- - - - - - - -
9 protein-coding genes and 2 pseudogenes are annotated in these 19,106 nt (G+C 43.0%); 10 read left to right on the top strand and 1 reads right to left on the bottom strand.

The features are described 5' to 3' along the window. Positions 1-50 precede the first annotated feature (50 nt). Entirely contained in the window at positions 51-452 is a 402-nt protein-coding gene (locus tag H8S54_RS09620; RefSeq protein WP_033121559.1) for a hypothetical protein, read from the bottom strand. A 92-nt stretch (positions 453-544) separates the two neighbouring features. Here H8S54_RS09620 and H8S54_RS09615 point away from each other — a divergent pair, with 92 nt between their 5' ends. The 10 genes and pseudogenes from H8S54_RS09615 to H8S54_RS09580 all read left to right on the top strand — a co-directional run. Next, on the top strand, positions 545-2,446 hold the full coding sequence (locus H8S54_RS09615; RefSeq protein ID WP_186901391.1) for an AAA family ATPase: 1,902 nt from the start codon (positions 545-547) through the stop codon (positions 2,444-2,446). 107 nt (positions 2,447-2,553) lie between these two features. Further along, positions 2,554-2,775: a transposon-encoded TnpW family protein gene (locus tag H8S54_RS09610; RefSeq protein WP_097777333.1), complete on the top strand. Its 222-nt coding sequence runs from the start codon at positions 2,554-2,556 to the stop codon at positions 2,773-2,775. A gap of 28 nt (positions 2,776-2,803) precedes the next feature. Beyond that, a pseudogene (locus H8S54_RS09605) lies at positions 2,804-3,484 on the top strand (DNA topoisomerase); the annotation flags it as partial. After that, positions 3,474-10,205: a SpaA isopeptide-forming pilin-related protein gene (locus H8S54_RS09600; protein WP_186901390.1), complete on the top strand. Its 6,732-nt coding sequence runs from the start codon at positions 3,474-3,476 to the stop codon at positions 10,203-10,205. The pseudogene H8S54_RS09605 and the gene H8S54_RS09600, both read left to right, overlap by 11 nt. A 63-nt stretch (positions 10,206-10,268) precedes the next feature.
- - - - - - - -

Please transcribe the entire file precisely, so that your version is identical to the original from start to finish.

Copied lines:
9 protein-coding genes and 2 pseudogenes are annotated in these 19,106 nt (G+C 43.0%); 10 read left to right on the top strand and 1 reads right to left on the bottom strand.

The features are described 5' to 3' along the window. Positions 1-50 precede the first annotated feature (50 nt). Entirely contained in the window at positions 51-452 is a 402-nt protein-coding gene (locus tag H8S54_RS09620; RefSeq protein WP_033121559.1) for a hypothetical protein, read from the bottom strand. A 92-nt stretch (positions 453-544) separates the two neighbouring features. Here H8S54_RS09620 and H8S54_RS09615 point away from each other — a divergent pair, with 92 nt between their 5' ends. The 10 genes and pseudogenes from H8S54_RS09615 to H8S54_RS09580 all read left to right on the top strand — a co-directional run. Next, on the top strand, positions 545-2,446 hold the full coding sequence (locus H8S54_RS09615; RefSeq protein ID WP_186901391.1) for an AAA family ATPase: 1,902 nt from the start codon (positions 545-547) through the stop codon (positions 2,444-2,446). 107 nt (positions 2,447-2,553) lie between these two features. Further along, positions 2,554-2,775: a transposon-encoded TnpW family protein gene (locus tag H8S54_RS09610; RefSeq protein WP_097777333.1), complete on the top strand. Its 222-nt coding sequence runs from the start codon at positions 2,554-2,556 to the stop codon at positions 2,773-2,775. A gap of 28 nt (positions 2,776-2,803) precedes the next feature. Beyond that, a pseudogene (locus H8S54_RS09605) lies at positions 2,804-3,484 on the top strand (DNA topoisomerase); the annotation flags it as partial. After that, positions 3,474-10,205: a SpaA isopeptide-forming pilin-related protein gene (locus H8S54_RS09600; protein WP_186901390.1), complete on the top strand. Its 6,732-nt coding sequence runs from the start codon at positions 3,474-3,476 to the stop codon at positions 10,203-10,205. The pseudogene H8S54_RS09605 and the gene H8S54_RS09600, both read left to right, overlap by 11 nt. A 63-nt stretch (positions 10,206-10,268) precedes the next feature.